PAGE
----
Play will continue in this fashion until all players collectively win by escaping from Fool’s Landing with all four treasures or if the any of the lose conditions are met and all the adventurers end up in a watery grave!
There is no denying that Forbidden Island shares a significant amount of DNA with Matt Leacock’s first cooperative game design Pandemic. The action point system, the victory conditions and the ramping tension of the flood deck and water meter are all imported near wholesale from that number one best seller.
And why not, Gamewright Games clearly wanted a game that is like Pandemic but with a simpler rules set and a more family friendly theme and they certainly got that. And that is the market audience for this game, families. That is not to say that gamers can’t play it, I’ve used it as an evening closer for many a game night with plenty of success but everything about this game is about connecting with that family audience.
The art, which depicts a Treasure Island-esque world full of action and adventure, is beautifully done, each card flip from the flood deck has that full bleed art that pulls you into the theme, while also making it easy to find and flip the tile on the board. The treasure items, which could have easily been tiles or cards are instead great chunky pieces, each with a different and distinctive look.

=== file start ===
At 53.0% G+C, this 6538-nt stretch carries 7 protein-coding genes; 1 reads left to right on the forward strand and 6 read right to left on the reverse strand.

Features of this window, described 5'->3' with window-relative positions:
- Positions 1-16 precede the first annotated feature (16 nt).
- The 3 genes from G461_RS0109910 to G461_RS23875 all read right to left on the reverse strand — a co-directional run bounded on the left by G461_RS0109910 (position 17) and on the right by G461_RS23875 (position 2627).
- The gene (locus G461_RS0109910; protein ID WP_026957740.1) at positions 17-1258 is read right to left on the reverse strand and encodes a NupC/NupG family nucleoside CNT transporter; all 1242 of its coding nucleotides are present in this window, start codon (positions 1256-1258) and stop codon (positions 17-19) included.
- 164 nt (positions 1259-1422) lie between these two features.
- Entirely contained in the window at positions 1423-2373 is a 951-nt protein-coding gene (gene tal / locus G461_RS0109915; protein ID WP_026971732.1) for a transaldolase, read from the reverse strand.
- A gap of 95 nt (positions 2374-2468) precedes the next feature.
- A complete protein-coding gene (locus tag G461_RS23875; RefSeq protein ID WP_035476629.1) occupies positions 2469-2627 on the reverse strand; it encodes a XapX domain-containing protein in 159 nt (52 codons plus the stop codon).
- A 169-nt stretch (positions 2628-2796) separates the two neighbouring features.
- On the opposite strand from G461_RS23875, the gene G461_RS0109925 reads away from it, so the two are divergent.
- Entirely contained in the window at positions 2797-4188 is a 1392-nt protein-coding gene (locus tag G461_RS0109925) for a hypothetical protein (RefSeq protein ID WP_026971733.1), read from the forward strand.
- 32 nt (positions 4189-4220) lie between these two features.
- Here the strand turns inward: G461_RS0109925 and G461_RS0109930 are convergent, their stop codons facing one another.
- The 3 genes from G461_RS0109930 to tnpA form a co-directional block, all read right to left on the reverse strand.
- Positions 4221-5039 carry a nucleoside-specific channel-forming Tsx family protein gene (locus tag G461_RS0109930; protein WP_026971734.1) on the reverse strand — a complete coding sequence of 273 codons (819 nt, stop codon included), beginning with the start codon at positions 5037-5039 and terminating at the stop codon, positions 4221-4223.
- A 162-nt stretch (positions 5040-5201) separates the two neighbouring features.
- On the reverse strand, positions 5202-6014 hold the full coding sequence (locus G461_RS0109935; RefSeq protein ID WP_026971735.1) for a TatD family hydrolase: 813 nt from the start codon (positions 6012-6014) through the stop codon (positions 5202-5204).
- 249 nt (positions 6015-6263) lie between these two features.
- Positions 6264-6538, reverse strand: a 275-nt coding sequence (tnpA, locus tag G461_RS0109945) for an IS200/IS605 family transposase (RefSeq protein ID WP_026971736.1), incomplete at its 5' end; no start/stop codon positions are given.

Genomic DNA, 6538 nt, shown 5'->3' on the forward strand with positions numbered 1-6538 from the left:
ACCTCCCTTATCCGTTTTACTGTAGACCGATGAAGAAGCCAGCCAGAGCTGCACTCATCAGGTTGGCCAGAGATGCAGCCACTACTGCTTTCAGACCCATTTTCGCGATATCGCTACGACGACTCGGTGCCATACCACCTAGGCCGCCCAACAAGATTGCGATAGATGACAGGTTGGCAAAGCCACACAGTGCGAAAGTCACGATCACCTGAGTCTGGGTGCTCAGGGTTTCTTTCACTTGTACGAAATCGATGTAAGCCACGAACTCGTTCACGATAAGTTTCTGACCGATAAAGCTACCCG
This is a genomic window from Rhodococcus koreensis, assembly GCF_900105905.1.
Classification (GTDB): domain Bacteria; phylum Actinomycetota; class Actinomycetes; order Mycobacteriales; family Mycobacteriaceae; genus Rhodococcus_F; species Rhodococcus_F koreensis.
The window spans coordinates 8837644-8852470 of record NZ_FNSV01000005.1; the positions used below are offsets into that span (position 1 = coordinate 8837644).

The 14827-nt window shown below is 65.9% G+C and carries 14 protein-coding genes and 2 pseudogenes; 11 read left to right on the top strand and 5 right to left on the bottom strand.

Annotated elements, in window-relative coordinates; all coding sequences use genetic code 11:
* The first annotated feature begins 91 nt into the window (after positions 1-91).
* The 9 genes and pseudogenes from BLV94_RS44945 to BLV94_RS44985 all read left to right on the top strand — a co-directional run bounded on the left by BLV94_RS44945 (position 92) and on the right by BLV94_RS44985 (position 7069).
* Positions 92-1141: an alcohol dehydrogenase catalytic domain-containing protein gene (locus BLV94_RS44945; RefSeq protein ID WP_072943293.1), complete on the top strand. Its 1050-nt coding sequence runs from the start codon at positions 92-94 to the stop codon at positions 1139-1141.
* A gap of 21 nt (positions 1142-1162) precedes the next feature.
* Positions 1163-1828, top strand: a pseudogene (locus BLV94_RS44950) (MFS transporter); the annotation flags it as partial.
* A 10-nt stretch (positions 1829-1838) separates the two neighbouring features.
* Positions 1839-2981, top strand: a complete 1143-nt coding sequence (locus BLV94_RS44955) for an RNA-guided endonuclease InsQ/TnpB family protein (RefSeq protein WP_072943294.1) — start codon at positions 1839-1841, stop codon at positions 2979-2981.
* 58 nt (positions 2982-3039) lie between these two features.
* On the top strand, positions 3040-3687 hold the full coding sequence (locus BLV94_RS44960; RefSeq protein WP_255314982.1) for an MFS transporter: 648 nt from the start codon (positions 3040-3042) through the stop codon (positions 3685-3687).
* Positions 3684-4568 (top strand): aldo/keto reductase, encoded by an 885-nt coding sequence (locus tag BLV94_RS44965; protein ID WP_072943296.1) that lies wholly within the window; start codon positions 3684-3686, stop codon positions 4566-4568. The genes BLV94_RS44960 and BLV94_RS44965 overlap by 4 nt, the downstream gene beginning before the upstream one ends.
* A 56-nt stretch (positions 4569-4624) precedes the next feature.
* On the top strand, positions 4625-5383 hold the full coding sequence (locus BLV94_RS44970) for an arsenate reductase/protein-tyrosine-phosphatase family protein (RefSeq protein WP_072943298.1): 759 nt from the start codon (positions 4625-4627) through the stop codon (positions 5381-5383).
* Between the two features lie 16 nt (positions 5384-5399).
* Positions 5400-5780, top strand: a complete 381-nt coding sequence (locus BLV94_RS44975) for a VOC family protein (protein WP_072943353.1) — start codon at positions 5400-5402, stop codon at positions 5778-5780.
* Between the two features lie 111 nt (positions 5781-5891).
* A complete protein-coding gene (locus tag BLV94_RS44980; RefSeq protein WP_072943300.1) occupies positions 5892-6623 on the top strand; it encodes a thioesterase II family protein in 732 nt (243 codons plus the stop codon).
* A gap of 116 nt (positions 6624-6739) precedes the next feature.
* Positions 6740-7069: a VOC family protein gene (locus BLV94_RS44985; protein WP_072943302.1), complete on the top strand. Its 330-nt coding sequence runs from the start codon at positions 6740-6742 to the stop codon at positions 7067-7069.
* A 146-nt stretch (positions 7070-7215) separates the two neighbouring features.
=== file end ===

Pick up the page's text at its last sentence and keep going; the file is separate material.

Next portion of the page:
The gameplay is simple to follow, take three actions, draw two cards and then flip some cards from the flood deck, but it is also summarized on the back of all the character cards. On your turn you can move, flip tiles, trade cards or claim a treasure, each of these actions is straight forward, with no ambiguity or conditional modifiers that might cause confusion.
Alongside each of the actions in the game comes the player powers, each player controls a character that can directly break the restrictions of one of the core actions. The Explorer can move diagonally, the Messenger can give cards from anywhere on the island and the Engineer can shore up multiple tiles for a single action.
Despite the simplicity of the player powers, they excel in making you feel powerful, special, able to do something that no other player can. When the island breaks apart and the last treasure you need is stranded on the opposite side of a torrent of water, there is a great sense of satisfaction, as the diver or the pilot in being able to say, “Fear not!” to your fellow players as you step up and save the day.
As well as player powers you can also use alternate setups for the Island (found here) to add to the replayability. Maps like the Bridge of Horrors will offer a very different experience compared to the base game.
Do you need both Pandemic and Forbidden Island in your collection? No, they will both offer a similar play experience. Forbidden Island plays quicker and looks nicer, it works well for younger gamers, without being dumbed down, but it doesn’t have the same tactical depth as its older brother. Forbidden Island is also limited by its player count, topping out at 4 which might be limiting for some families and game groups. However if you are looking for a higher level of challenge, more distinct game play and a higher player count then Forbidden Desert may be the game for you instead.
Forbidden Island is a great entry point to the world of co-operative games, with a wonderful theme, great components and simple rules that anyone can pick up and play. With different player powers, alternative setups and difficulty levels this is one you can come back to time and again.